Evaluation research is a form of applied research that has been around for ages but which has gained significant prominence over the last few decades. The aim of this paper therefore is to define evaluation research and compare it with basic social research. In addition, it will describe the various types of methodologies applied in evaluation research as well as the different types of evaluation research according to the timing of the evaluation. The final part of the paper will constitute a review of a published evaluation research study published. This review will focus on the intent of the study, methods employed for data collection, data analysis and the conclusions of the authors of the study. Last but not least, I will provide and justify my opinion on the conclusions arrived at by the authors of the study.
What is evaluation research?
Evaluation research is a form of applied social research which employs scientific research methods to plan and monitor the implementation as well as the operations of both new and existing programs. It also entails evaluating the effectiveness of programs as well as clinical practices in achieving their goals.
Comparison of evaluation research and basic social research
Evaluation research is similar to basic research in that evaluation research applies the general techniques of basic social research albeit in a special manner. However, some important differences between the two do exist. For one, the findings of evaluation research have relatively immediate practical uses as far as the assessment of the operation of programs is concerned. On the other hand, basic research focuses more on hypothesis testing and information gathering. It is geared more towards the acquisition of knowledge and furthering of learning. Secondly, basic researchers have more control over the issues they would like to investigate. This is not so for evaluation researchers because they have to take into consideration the input of the sponsors of their studies especially in regard to the form and content of their research. Moreover, the very nature of evaluation research imparts on it a judgmental quality which is not part and parcel of basic research. Further, whilst the findings of basic research are likely to be made public, those of evaluation research are more often than not are only disclosed to the organizations and persons who sponsored the studies or published in books or journals. Last but not least, while basic research adheres to the principles of producing a scientifically sound study, the same cannot be said for evaluation studies. This is because evaluation research takes place within the context of ongoing programs whose demands may be contrary to those of sound scientific practices (Monette, Sullivan & DeJong, 2010, p.321).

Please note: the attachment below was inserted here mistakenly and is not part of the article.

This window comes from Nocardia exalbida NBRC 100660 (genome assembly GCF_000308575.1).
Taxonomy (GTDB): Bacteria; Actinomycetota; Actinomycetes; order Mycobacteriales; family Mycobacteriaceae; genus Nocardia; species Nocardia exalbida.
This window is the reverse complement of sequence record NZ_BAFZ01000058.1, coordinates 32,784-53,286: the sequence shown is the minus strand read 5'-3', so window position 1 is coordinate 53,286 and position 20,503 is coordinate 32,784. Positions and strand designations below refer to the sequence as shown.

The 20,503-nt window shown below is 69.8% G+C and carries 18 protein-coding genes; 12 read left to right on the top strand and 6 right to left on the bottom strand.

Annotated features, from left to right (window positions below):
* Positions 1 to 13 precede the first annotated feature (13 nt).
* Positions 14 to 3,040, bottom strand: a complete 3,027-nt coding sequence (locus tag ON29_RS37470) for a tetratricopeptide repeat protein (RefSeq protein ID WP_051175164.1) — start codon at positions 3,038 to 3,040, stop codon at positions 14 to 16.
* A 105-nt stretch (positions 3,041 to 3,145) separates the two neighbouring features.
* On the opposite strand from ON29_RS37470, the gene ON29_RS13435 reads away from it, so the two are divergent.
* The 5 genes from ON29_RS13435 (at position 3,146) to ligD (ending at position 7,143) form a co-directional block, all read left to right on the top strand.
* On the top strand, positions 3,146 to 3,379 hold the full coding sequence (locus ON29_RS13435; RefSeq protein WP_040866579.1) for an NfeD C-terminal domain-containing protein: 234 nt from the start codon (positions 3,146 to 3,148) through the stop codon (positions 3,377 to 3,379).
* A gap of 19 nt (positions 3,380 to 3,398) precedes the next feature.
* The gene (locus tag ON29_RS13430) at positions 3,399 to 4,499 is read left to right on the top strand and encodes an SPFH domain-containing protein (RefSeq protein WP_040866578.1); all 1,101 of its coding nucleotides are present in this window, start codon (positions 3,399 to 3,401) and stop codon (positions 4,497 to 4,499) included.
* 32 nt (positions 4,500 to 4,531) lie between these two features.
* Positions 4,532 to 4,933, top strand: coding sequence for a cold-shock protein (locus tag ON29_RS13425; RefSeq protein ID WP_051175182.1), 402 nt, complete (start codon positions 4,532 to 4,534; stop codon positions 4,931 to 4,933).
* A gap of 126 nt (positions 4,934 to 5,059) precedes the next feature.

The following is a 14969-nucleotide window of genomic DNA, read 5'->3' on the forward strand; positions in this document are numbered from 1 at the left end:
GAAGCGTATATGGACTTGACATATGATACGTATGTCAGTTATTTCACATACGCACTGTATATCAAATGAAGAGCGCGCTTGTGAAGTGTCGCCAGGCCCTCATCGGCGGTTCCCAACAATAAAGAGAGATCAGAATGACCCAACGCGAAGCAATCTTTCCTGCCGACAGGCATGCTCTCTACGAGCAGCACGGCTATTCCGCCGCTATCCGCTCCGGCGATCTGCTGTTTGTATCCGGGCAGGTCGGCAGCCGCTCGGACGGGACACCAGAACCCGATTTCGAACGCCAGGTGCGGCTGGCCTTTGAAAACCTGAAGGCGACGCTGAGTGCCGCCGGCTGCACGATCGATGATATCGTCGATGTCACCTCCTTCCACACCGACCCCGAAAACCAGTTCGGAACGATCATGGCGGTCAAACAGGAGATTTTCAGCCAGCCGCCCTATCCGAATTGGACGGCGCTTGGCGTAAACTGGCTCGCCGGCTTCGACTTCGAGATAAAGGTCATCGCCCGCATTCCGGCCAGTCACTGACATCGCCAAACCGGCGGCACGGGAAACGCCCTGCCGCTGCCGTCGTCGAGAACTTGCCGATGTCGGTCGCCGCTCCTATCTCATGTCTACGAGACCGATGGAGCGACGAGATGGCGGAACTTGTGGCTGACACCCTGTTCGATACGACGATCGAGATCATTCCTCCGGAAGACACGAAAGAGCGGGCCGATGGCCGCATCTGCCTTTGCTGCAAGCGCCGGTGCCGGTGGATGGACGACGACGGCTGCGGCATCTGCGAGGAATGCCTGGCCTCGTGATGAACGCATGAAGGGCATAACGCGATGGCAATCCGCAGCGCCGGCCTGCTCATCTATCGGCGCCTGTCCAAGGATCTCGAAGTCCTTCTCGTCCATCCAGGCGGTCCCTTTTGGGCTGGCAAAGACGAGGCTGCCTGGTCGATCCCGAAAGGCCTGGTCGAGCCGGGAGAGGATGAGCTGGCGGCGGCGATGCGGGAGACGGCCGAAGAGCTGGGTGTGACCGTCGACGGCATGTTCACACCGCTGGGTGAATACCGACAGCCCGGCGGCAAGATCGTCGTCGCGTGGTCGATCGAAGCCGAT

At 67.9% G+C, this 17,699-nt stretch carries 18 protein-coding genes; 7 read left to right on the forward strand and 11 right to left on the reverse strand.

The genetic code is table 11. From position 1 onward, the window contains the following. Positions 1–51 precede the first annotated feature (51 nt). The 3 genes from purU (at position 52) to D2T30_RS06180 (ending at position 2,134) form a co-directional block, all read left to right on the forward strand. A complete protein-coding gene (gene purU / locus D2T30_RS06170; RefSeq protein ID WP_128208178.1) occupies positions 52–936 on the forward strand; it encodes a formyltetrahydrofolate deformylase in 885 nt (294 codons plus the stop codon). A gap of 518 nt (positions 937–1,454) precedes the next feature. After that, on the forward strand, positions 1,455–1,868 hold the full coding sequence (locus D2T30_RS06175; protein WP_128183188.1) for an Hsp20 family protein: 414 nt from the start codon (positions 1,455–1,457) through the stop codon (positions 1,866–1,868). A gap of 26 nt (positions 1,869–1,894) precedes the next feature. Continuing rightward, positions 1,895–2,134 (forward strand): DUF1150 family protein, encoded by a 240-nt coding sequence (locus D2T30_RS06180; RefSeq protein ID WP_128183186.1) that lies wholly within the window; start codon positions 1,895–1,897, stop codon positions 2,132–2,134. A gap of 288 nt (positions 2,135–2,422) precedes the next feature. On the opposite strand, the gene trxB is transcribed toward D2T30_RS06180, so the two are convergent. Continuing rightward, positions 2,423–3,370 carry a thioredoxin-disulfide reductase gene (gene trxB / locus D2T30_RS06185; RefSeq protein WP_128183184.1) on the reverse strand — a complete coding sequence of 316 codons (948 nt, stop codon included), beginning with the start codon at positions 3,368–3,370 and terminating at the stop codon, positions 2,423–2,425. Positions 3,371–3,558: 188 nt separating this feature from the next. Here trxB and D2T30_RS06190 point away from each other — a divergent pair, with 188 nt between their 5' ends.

Types of evaluation research
Evaluation research can be conceptualized as either being formative or summative in respect to the timing of the study. Formative evaluation is conducted before or during the implementation phase of programs. Summative research is on the other hand done at the end of a program. Formative evaluation research is purposed to provide information that can be used to guide the process of planning, development and implementation of a particular program (Monette, Sullivan & DeJong, 2010, p.323). To this end, it critically assesses and examines important program or object attributes like the organizational context, inputs, procedures, personnel, delivery of the program or the quality of its implementation. In essence therefore, formative evaluation aims at improving or strengthening the programs or objects being evaluated. Examples of types of formative evaluation include needs assessment, process evaluation and process evaluation (William, 2006). In contrast, summative evaluation focuses on the outcome or effects of a program. It therefore concerns itself with the examination of the effects of a program on target populations as well as on non-target populations as well as the relative costs of the program or object (Monette, Sullivan & DeJong, 2010, p.323). In a nutshell therefore, summative evaluation is geared towards assessing the efficiency and effectiveness of programs or objects under study. Examples of forms of summative evaluation include outcome evaluation, impact evaluation and cost-benefit analysis (William, 2006).
Evaluation research methods
Contrary to popular notions, evaluation research is not a new form of research because it conceivably employs the scientific research methods used in basic research. These methods are normally labeled in accordance with their primary research designs such as survey and experimental methods as discussed below. Survey research method is defined as a research strategy in which data is collected from a sample or the whole population for the purposes of assessing the relative distribution, incidence and relationships of naturally occurring variables. Experimental research on the other hand refers to the method whereby the researcher manipulates one independent variable, controls other relevant variables and then observes the effect of the independent variable on one or more dependent variables. Experimental research designs can further be divided into factorial, covariance and blocking designs (William, 2006).